“There is always a thin line between pushing athletes to the limit for a training response and child abuse.”
However, Gulston also pointed out that while certification was important, it was not the only thing when it comes to being able to operate within a technical staff. And, he said, even trainers with PTI courses can add value.
“Education and qualification is important but the most qualified person isn’t always the best for the job,” he said. “While it is important to have a base qualification, you would know coaches with a Pro license who can’t read group dynamics or interact with the squad.
“[…] There are roles for the people without degrees. Some of them are able to have great rapport with players and so on. But they should work alongside a trained physio or have a sport scientist overseeing things.
“[…] It is not just about having a degree but understanding how to work as part of a team. So it is a complicated thing. You don’t want to put children at risk; but at the same time you want the right mechanics and dynamics within a team.”
For the 27 year old Hart, he will continue with Cunupia where he is in his first full season. Cunupia, who are Pro League debutantes, are at the foot of the 11 team standings at present—although they did advance to the semifinals of the 2019 First Citizens Cup.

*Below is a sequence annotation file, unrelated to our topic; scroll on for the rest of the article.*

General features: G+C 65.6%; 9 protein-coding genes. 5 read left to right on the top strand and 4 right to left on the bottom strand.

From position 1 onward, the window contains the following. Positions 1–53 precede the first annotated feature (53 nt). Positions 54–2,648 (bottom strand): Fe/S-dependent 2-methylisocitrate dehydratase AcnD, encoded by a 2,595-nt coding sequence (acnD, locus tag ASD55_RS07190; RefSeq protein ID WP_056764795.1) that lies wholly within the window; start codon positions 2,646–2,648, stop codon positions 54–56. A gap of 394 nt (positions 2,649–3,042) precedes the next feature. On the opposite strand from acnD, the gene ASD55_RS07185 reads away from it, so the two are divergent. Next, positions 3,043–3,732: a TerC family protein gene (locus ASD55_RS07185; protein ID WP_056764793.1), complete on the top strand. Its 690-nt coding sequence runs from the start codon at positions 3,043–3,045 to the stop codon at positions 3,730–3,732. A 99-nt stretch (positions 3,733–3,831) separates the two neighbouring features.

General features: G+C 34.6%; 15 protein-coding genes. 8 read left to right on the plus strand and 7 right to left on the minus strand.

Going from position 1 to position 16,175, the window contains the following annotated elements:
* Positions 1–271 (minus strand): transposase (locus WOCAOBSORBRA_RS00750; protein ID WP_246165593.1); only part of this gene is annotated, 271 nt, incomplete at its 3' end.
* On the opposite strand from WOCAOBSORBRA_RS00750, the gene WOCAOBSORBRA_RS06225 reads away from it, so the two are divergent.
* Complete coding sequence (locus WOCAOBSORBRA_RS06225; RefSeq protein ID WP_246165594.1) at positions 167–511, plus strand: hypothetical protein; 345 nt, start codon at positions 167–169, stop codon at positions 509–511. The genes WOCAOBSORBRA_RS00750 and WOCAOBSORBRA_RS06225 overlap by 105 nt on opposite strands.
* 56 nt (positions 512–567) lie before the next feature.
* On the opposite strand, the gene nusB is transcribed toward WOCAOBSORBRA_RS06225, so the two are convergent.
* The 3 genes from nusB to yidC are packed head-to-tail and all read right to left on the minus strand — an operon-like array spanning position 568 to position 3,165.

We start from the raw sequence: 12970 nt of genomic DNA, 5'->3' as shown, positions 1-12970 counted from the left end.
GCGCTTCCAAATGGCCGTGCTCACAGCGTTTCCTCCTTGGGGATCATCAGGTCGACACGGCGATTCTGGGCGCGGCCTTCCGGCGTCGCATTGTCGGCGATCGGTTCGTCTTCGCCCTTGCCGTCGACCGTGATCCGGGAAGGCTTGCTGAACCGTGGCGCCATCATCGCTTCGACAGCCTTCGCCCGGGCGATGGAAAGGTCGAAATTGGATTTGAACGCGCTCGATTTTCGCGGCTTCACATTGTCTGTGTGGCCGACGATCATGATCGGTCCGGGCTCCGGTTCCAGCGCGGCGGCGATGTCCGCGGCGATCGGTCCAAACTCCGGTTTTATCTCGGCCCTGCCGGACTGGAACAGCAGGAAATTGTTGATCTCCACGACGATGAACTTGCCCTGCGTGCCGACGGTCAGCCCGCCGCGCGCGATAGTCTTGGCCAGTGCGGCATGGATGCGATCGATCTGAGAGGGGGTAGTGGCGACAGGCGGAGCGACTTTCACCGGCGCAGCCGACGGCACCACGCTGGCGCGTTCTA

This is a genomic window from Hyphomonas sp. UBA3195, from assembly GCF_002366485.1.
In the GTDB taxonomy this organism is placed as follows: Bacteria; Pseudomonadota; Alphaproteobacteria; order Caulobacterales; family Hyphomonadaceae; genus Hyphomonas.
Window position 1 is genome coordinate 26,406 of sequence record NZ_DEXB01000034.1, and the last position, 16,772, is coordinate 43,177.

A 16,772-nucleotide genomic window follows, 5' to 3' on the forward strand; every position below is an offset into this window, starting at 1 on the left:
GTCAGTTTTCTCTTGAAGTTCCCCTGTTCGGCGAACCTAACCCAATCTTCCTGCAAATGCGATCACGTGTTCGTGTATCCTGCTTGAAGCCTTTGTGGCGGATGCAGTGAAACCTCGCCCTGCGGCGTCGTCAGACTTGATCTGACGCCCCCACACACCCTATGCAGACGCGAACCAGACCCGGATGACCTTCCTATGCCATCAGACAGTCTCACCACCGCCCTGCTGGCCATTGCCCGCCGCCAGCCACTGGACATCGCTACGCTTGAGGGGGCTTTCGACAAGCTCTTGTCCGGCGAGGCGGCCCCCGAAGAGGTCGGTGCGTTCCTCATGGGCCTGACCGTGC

Unlike the majority of their rivals, Cunupia do not receive a government subvention and Hart said there are resulting internal issues that impact on team performances. However, they have given Hart a platform to use his craft in a competitive environment.
“I have data to show the benefits since Cunupia invested in the GPS monitoring system, which we use to validate our sessions—based on what we are trying to accomplish and our periodisation plan—and match day performance,” he said. “We also use the data to set requirements for player selection based on their position. For instance, our central attacking midfielder covers the most distance in a game based on our formation, so we have to make sure that person is someone with a high work load and work ethic.
“Rather than use the naked eye, we use science to examine his work to rest ratio in training, so as to help us make decisions like that.”
Hart, who said he invested in his education due to the shortage of sport science professionals within the local fraternity, hopes to get another opportunity to bring his knowledge to the international stage in the future.
Editor’s Note: Click HERE for more information on the TTFA medical and sports science committee.